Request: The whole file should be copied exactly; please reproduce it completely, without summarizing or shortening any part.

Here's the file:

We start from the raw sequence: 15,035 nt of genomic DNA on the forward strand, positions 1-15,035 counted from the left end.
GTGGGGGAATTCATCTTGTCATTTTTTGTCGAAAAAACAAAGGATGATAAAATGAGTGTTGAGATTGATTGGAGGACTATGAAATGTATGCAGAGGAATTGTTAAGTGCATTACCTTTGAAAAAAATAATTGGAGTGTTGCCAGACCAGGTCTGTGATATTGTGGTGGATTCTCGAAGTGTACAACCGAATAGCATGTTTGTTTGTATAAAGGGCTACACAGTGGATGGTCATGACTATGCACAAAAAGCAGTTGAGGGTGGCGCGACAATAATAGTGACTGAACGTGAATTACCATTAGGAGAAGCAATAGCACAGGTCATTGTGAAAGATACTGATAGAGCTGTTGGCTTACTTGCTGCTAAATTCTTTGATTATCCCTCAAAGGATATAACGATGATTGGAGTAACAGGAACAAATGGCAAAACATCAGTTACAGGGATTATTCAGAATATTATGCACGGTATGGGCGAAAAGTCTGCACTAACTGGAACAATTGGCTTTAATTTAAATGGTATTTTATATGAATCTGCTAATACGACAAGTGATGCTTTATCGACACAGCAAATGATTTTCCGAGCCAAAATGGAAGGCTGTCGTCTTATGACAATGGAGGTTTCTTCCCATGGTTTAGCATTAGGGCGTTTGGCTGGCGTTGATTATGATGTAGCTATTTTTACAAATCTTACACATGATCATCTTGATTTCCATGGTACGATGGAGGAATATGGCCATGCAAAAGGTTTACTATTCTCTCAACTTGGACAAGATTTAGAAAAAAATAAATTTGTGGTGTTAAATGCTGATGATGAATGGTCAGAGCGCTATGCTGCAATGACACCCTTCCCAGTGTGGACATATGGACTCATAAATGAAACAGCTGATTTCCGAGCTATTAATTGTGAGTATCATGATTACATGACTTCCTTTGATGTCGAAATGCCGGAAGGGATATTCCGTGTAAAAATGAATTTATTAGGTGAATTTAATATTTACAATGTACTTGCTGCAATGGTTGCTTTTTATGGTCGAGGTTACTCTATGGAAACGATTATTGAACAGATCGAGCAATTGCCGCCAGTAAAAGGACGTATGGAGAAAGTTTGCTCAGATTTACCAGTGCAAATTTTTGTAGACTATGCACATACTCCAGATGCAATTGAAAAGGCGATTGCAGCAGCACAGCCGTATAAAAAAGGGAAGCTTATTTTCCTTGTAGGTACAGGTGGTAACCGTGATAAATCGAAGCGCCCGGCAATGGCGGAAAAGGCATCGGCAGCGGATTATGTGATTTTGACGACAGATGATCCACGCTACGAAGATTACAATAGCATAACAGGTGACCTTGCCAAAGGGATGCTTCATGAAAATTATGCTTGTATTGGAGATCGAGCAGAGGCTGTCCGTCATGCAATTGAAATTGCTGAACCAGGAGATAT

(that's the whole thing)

We start from the raw sequence: 15,035 nt of genomic DNA on the forward strand, positions 1-15,035 counted from the left end.
GTGGGGGAATTCATCTTGTCATTTTTTGTCGAAAAAACAAAGGATGATAAAATGAGTGTTGAGATTGATTGGAGGACTATGAAATGTATGCAGAGGAATTGTTAAGTGCATTACCTTTGAAAAAAATAATTGGAGTGTTGCCAGACCAGGTCTGTGATATTGTGGTGGATTCTCGAAGTGTACAACCGAATAGCATGTTTGTTTGTATAAAGGGCTACACAGTGGATGGTCATGACTATGCACAAAAAGCAGTTGAGGGTGGCGCGACAATAATAGTGACTGAACGTGAATTACCATTAGGAGAAGCAATAGCACAGGTCATTGTGAAAGATACTGATAGAGCTGTTGGCTTACTTGCTGCTAAATTCTTTGATTATCCCTCAAAGGATATAACGATGATTGGAGTAACAGGAACAAATGGCAAAACATCAGTTACAGGGATTATTCAGAATATTATGCACGGTATGGGCGAAAAGTCTGCACTAACTGGAACAATTGGCTTTAATTTAAATGGTATTTTATATGAATCTGCTAATACGACAAGTGATGCTTTATCGACACAGCAAATGATTTTCCGAGCCAAAATGGAAGGCTGTCGTCTTATGACAATGGAGGTTTCTTCCCATGGTTTAGCATTAGGGCGTTTGGCTGGCGTTGATTATGATGTAGCTATTTTTACAAATCTTACACATGATCATCTTGATTTCCATGGTACGATGGAGGAATATGGCCATGCAAAAGGTTTACTATTCTCTCAACTTGGACAAGATTTAGAAAAAAATAAATTTGTGGTGTTAAATGCTGATGATGAATGGTCAGAGCGCTATGCTGCAATGACACCCTTCCCAGTGTGGACATATGGACTCATAAATGAAACAGCTGATTTCCGAGCTATTAATTGTGAGTATCATGATTACATGACTTCCTTTGATGTCGAAATGCCGGAAGGGATATTCCGTGTAAAAATGAATTTATTAGGTGAATTTAATATTTACAATGTACTTGCTGCAATGGTTGCTTTTTATGGTCGAGGTTACTCTATGGAAACGATTATTGAACAGATCGAGCAATTGCCGCCAGTAAAAGGACGTATGGAGAAAGTTTGCTCAGATTTACCAGTGCAAATTTTTGTAGACTATGCACATACTCCAGATGCAATTGAAAAGGCGATTGCAGCAGCACAGCCGTATAAAAAAGGGAAGCTTATTTTCCTTGTAGGTACAGGTGGTAACCGTGATAAATCGAAGCGCCCGGCAATGGCGGAAAAGGCATCGGCAGCGGATTATGTGATTTTGACGACAGATGATCCACGCTACGAAGATTACAATAGCATAACAGGTGACCTTGCCAAAGGGATGCTTCATGAAAATTATGCTTGTATTGGAGATCGAGCAGAGGCTGTCCGTCATGCAATTGAAATTGCTGAACCAGGAGATAT